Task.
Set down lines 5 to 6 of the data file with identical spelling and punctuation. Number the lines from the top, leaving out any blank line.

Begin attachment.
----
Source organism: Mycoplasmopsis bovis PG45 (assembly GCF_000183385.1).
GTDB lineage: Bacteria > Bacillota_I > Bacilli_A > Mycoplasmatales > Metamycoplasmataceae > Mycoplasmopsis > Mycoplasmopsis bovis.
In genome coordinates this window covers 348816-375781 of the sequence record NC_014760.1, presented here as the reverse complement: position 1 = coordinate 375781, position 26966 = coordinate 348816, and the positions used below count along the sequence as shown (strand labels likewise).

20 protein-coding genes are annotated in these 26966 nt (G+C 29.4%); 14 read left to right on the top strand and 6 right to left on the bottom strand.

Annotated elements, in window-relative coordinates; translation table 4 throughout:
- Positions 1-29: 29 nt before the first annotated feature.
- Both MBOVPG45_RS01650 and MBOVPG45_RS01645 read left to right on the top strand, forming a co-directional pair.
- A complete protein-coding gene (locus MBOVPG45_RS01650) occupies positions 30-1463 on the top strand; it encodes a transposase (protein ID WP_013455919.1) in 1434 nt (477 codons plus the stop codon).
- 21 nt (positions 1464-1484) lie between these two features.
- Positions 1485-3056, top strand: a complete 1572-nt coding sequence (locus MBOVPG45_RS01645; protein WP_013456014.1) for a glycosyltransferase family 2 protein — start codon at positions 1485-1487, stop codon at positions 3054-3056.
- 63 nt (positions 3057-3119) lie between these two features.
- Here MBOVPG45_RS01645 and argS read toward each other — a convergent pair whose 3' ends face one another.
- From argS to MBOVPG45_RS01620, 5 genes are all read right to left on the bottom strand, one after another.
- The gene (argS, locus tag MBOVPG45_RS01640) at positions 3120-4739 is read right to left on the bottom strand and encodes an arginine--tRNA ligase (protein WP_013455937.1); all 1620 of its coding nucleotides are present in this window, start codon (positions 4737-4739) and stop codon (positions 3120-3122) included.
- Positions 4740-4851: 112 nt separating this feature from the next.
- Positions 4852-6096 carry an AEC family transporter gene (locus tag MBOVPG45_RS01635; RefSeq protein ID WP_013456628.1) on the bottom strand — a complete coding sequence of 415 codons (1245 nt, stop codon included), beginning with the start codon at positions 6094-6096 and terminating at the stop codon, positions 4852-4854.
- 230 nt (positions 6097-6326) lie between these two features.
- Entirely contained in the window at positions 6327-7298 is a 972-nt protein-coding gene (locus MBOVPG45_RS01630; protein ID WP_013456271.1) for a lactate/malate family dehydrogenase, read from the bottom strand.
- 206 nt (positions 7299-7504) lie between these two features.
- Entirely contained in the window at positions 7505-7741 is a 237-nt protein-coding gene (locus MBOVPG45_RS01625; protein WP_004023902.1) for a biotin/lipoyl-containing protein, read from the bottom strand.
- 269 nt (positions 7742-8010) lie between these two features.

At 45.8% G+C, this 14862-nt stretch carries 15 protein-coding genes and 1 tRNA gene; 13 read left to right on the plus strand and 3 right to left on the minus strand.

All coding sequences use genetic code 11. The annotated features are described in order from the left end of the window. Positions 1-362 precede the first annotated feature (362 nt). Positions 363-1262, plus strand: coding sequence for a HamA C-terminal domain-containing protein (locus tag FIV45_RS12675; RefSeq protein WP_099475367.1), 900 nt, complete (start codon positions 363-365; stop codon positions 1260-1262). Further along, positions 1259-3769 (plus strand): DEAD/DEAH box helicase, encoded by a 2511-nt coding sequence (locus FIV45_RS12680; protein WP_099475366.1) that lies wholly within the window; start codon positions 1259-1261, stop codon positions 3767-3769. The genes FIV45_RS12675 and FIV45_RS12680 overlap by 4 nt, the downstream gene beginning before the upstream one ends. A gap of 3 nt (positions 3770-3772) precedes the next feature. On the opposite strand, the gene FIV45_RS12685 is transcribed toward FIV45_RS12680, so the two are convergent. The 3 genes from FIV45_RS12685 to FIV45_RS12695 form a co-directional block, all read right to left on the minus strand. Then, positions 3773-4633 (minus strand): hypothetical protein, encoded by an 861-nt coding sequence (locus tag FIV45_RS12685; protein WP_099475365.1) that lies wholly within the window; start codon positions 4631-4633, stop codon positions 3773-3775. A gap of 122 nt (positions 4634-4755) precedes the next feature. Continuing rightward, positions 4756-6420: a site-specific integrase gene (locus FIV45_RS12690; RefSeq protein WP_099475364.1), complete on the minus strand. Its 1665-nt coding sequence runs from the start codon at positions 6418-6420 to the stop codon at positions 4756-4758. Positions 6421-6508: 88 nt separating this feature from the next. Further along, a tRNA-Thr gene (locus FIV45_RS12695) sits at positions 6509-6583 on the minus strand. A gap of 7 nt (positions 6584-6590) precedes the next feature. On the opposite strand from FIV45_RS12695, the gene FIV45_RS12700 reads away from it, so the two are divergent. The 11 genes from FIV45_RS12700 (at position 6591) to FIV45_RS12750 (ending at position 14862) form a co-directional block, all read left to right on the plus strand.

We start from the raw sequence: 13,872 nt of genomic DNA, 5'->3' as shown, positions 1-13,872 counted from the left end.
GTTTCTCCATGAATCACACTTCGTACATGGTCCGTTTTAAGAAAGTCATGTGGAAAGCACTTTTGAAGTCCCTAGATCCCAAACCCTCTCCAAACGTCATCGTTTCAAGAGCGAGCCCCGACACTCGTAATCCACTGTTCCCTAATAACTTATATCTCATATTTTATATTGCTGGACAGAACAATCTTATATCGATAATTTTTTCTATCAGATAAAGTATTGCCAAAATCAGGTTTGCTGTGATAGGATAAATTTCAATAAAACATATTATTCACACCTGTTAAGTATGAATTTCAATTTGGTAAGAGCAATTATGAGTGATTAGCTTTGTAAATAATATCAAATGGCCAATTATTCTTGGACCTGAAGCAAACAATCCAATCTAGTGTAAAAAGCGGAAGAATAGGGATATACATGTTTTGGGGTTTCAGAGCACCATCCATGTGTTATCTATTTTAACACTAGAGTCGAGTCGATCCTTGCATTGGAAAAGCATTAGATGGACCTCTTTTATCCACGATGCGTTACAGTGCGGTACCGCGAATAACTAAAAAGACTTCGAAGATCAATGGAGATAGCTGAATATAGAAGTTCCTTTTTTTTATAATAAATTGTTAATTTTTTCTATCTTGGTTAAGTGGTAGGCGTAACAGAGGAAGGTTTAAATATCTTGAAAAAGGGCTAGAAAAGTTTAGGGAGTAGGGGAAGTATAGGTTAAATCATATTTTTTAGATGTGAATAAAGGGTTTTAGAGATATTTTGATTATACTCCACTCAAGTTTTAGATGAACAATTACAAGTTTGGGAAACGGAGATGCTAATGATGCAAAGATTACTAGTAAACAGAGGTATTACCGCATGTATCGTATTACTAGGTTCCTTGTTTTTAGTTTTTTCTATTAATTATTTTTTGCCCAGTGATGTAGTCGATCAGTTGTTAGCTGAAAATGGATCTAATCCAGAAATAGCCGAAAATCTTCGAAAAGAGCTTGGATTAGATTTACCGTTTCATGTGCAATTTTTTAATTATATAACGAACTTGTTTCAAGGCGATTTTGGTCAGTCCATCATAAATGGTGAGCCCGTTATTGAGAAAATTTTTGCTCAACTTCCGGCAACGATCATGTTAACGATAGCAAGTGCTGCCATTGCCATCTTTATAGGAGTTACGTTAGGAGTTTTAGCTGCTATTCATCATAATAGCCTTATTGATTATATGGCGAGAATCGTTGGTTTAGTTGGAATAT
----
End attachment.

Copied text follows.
Annotated elements, in window-relative coordinates; translation table 4 throughout:
- Positions 1-29: 29 nt before the first annotated feature.